Residential Drinking Water Well: Well Components (1st in Series)

Knowledge of the main components of a private water well system is an essential first step in ensuring its safe operation. There are three basic types of wells that provide access to groundwater – dug, driven, or drilled. The drilled well can reach confined aquifers, even at significant depths. Confined aquifers tend to have fewer contaminants than shallow aquifers; therefore, they are the preferred type of drinking water well in South Carolina.

A residential well water system includes many components to provide drinking water to a house. The main components of a drilled well, shown in Figure 1, include:

  1. The wellhead is the section that is visible above ground. It should be above the level of possible flood events. The cap must be tightly sealed to keep contaminants from entering the well.
  2. The well is a bored hole connecting the surface to the groundwater. The casing lines the well to keep material from collapsing into it. Most well casing is heavy PVC pipe.
  3. The submersible pump delivers water to the surface.
  4. A screen at the bottom of the well filters out loose soil, such as sand.
  5. A pressure tank provides temporary water storage in a single speed system.
  6. The groundwater must be pumped up the well using a power source– usually electricity.
Figure 1: Diagram of a drilled well.

Figure 1: Diagram of a drilled well.
Image credit: Graphic adapted from Clean Water Store by Katie Collins

Once groundwater is pumped to the surface, additional equipment is necessary for delivery of the water for use. A basic single speed pump system is commonly used; the major components are shown in Figure 2:

  1. A submersible pump stays below the water level in the well and transports water to the surface.
  2. When water reaches the surface, it flows through the wellhead.
  3. A check valve prevents water from flowing back into the well.
  4. A pressure switch regulates the water pressure in the tank. For example, the switch may have a low flow pressure set for 30 psi. When the water pressure drops below 30 psi, the pump will turn on until the tank reaches 50 psi, then turn off.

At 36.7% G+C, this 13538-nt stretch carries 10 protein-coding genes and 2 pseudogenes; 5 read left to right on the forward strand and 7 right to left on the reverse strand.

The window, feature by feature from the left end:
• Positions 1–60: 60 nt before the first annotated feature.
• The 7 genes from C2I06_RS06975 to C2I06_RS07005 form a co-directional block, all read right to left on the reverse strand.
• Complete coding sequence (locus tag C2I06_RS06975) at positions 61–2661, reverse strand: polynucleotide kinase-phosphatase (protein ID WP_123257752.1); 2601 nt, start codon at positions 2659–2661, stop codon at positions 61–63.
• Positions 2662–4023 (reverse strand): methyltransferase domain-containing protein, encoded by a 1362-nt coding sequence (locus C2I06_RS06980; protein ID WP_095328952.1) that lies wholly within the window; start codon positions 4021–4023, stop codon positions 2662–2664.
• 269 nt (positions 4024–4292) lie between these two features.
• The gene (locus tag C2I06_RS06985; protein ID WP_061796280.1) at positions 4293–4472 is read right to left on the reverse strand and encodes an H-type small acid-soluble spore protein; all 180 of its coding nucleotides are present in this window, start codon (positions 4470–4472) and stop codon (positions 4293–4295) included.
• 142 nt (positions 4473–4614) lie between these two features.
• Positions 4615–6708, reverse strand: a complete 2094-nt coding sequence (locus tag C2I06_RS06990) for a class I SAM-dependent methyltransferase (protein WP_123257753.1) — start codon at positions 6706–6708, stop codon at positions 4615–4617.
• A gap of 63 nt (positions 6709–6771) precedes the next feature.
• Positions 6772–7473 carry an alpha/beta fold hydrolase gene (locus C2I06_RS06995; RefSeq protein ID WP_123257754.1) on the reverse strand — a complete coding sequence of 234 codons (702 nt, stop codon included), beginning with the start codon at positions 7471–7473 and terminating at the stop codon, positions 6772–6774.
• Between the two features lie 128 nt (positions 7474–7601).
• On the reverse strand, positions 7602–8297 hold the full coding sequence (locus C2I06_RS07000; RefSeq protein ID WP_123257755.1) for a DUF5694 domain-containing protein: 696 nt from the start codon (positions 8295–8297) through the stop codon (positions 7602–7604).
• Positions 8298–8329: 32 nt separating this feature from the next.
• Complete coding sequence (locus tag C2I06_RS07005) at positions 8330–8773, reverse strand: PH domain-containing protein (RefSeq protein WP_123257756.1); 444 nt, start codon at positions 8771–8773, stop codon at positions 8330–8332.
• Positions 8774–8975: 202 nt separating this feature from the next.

5. A pressure gauge is helpful to determine if the switch settings are correct.
  6. Water is stored in a pressure tank.
  7. A separate faucet allows for draining of the tank and access for taking water samples.
  8. The gate valve is used to manually control the flow of water to the house.
Figure 2: Diagram of a single speed pump system.

Figure 2: Photo of a single speed pump system.
Image credit: Photo by Becky Davis edited by Katie Collins

Well-component maintenance mainly consists of observing the operation of the system:

  • Test that the pressure gauge is working properly.
    • Open the faucet (#7 in Figure 2) and note the pressure when the pump turns on.
    • Turn off the faucet and note when the pump turns off. If the gauge needle does not move or is significantly out of range (20-40 psi, 30-50 psi, 40-60 psi are common settings), it is advisable to replace the gauge.
  • The wellhead should also be observed periodically – at least monthly.
    • Check for cracks in the cap or gaps around the edge of the casing to prevent any contamination.
    • Check the electrical wires attached to the wellhead. They must be insulated and free of corrosion.
    • Observe the ground around the wellhead. It should slope away from the wellhead to minimize the flow of potential contaminants into the well.
    • Observe the plant growth around the wellhead. Trees and shrubs should be at a distance of at least 10 feet to minimize root growth, which can cause cracks around the casing.

Two common problems related to a well system include pump failure and water leaks. In the case of a water leak, the first thing to do is turn off the water at the pump (#8 in Figure 2). Then, repair the leak. If the pump fails to turn on, noted by no or low water pressure, it could simply be that the pressure switch is sticking. Often, ants will interfere with the switch. This can be determined by turning off the power to the system and removing the pressure switch cap to see if there is debris or evidence of burning around the electrical contacts. Contacting a professional is best in case the switch needs replacement.

Other observations to make include changes in the landscape that could affect the water quality flowing towards the wellhead, such as new construction, farming enterprises, or animal enclosures.

Additional information on residential wells is available through SCDHEC’s Residential Wells website (, Clemson Cooperative Extension’s Be Well Informed program (, and HGIC 1902, Residential Drinking Water Well: Water Quality, and HGIC 1903, Residential Drinking Water Well: Water Treatment Options.


  1. NGWA Well Owners Guide. Westerville (OH): National Ground Water Association. 2021.
  2. CDC-TABLE Drinking Water Treatment Technologies for Household Use. Atlanta (GA): US Center for Disease Control. 2008 Nov.
  3. Wellcare® information about Water Treatment. Washington (DC): Water Systems Council. [accessed 2 May 2023].
  4. SCDHEC Drinking Water Common Water Quality Problems and Their Treatment. Columbia (SC): South Carolina Department of Health and Environmental Control 2013 Nov.

Related Information

Originally published 10/23

If this document didn’t answer your questions, please contact HGIC at or 1-888-656-9988.

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